On the poles, you make a direct signal to the pole with your phone, it is then sent down to the computer and routers, and then out to the internet.. Most, if not all newer towers have fiber run to the tower so there is less signal boosters needed, faster connection times from point A (the tower) to where ever the signal goes.. Since the data is run over mostly fiber, if not all, then the signal from the tower gets through much faster due to faster transmissions using fiber (light pulses) vs copper lines.. Less repeaters means less delays.. etc

      LTE has a higher latency then 5G, which means the time it takes to make a connection and send the data is going to be much faster the lower the latency is.. This makes 5G connections faster.. The faster it processes the data, the faster the speeds you get..

      There are other factors that come into play too, but that is part of the basics on why one is faster then the other.. But you are correct that they are all just digital data signals..

      • JG

        I get that 5G is faster than 4G and that the data packets take a much more circuitous route over WiFi having to go from phone to router to (likely) the cable co. and then eventually being delivered to T-Mobile.

        What I was trying to ask was … Why do I have to wait for T-Mobile to randomly approve VoNR? Why can’t the phone just send the data over the 5G network?

        Netflix, Spotify, Chrome, Duo et al all work perfectly well on LTE and 5G, so the connections are in place to get data from my phone to a specific server and back while I’m on 5G. So why is it impossible for my call data to b sent via 5G?

        • Shaun Michalak

          One thing you have to remember.. This is not just a T-Mobile thing.. When I looked into it, even the newest Iphone 12 did not support VoNR.. in fact, there are very few phones that do.. Unless things changed, T-Mobile is the only company that actually has a SA version of 5G installed from the big 3 right now.. Neither AT&T nor Verizon have a SA version of 5G for VoNR, because both of them go back to LTE for service..

          If I remember right, VoLTE splits the data and voice data into 2 different data streams.. VoLTE right now, they only have it set up to go over LTE, and because of that, a 5G connection has to go back to LTE to use it.. If you remember right, when 4G first came out, it was like that too.. First it was 4G, then, 4G LTE, then later they added VoLTE to it.. I think it has something to do with getting everything right so that they both work flawlessly together..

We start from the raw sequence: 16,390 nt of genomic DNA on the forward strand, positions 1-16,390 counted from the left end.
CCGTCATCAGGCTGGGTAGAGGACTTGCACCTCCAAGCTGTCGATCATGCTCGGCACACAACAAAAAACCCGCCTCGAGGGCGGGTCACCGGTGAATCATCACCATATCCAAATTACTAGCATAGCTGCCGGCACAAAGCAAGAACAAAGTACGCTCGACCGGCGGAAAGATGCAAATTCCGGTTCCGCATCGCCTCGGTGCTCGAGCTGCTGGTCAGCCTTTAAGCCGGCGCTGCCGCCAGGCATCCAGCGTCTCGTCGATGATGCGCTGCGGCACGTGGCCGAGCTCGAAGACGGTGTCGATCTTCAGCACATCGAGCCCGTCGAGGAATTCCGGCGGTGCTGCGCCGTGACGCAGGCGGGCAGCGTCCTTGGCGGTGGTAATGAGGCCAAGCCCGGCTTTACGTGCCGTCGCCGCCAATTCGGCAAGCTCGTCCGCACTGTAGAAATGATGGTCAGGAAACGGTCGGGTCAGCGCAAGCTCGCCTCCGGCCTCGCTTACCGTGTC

To be honest, I think that T-Mobile rushed to get 5G out there, and did not have all the little bugs on everything worked out yet, so they just put out what was somewhat stable of 5G to get the bragging rights of saying “first to 5G” on the towers.. I also think that it has to do with the fact that when they first put out 5G, it was still reliant on the LTE core, and that they could not get VoLTE worked out to with with 5G NR until they got the the stand alone version of 5G worked out..

          If you think about it, you can not have VoNR working based on SA if you do not have SA technology, and if you are trying to get away from the LTE core, then you can not install it still relying on the LTE core either.. So like I said, they had to first get 5G SA or NR working by itself, and working reliably, before they can add on VoIP technology to it.. They are just pushing things too much, too fast, just for bragging rights, and I think that is basically what it comes down to..

  • Glenn Gore

    Low-band 5G has twice the data rate of LTE? Not here. From my experience testing all three major carriers, T-Mobile’s low-band 5G only offers only a fraction of the data rate of T-Mobile’s regular LTE. And FAR less than what AT&T and Verizon both have using regular old LTE. Granted, this is only in one state, and in an area where neither AT&T nor Verizon offer 5G at all, in fact neither of them have 5G within 100 miles of here. My testing has shown T-Mobile’s 5G at 12 Mbps, LTE 120 Mbps, AT&T LTE+ with 135 Mbps and Verizon with 45 Mbps. T-Mobile is doing fine with their LTE but 5G is not worth bothering about yet.